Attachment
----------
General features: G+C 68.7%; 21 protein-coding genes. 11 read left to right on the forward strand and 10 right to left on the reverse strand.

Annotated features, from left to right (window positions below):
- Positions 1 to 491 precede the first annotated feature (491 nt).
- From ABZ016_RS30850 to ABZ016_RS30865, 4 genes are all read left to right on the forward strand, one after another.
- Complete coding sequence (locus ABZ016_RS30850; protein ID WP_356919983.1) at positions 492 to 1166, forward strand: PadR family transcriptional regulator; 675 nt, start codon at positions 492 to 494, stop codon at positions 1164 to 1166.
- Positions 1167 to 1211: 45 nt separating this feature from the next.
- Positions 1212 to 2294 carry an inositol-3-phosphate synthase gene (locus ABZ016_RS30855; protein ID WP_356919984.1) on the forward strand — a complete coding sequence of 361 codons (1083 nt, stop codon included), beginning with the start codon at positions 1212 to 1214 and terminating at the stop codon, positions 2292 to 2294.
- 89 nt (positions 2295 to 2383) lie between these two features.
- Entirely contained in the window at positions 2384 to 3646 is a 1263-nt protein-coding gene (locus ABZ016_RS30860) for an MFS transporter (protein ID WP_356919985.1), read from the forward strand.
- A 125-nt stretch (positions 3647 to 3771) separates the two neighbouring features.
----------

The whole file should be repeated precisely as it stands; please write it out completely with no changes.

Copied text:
General features: G+C 68.7%; 21 protein-coding genes. 11 read left to right on the forward strand and 10 right to left on the reverse strand.

Annotated features, from left to right (window positions below):
- Positions 1 to 491 precede the first annotated feature (491 nt).
- From ABZ016_RS30850 to ABZ016_RS30865, 4 genes are all read left to right on the forward strand, one after another.
- Complete coding sequence (locus ABZ016_RS30850; protein ID WP_356919983.1) at positions 492 to 1166, forward strand: PadR family transcriptional regulator; 675 nt, start codon at positions 492 to 494, stop codon at positions 1164 to 1166.
- Positions 1167 to 1211: 45 nt separating this feature from the next.
- Positions 1212 to 2294 carry an inositol-3-phosphate synthase gene (locus ABZ016_RS30855; protein ID WP_356919984.1) on the forward strand — a complete coding sequence of 361 codons (1083 nt, stop codon included), beginning with the start codon at positions 1212 to 1214 and terminating at the stop codon, positions 2292 to 2294.
- 89 nt (positions 2295 to 2383) lie between these two features.
- Entirely contained in the window at positions 2384 to 3646 is a 1263-nt protein-coding gene (locus ABZ016_RS30860) for an MFS transporter (protein ID WP_356919985.1), read from the forward strand.
- A 125-nt stretch (positions 3647 to 3771) separates the two neighbouring features.